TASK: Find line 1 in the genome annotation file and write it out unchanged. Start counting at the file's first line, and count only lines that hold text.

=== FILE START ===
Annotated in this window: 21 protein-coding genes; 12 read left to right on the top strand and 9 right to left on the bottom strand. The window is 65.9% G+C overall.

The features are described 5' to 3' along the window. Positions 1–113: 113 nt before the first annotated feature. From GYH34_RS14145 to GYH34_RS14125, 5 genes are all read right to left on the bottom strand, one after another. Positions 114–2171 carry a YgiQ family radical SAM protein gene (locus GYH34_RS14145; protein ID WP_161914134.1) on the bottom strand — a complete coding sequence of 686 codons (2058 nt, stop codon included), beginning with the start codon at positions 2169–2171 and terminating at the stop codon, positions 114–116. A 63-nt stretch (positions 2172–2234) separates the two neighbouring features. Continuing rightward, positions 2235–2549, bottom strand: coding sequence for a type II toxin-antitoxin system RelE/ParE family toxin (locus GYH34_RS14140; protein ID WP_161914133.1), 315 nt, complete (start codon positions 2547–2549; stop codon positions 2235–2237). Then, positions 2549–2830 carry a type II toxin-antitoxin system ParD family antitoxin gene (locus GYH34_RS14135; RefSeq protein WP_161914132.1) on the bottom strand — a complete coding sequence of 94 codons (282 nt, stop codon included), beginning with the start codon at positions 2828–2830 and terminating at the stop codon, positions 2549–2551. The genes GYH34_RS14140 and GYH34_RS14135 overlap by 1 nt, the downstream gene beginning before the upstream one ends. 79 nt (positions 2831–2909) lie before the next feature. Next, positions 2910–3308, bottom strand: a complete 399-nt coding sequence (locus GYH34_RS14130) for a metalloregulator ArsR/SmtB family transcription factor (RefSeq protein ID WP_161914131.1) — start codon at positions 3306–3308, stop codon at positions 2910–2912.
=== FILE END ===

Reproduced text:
Annotated in this window: 21 protein-coding genes; 12 read left to right on the top strand and 9 right to left on the bottom strand. The window is 65.9% G+C overall.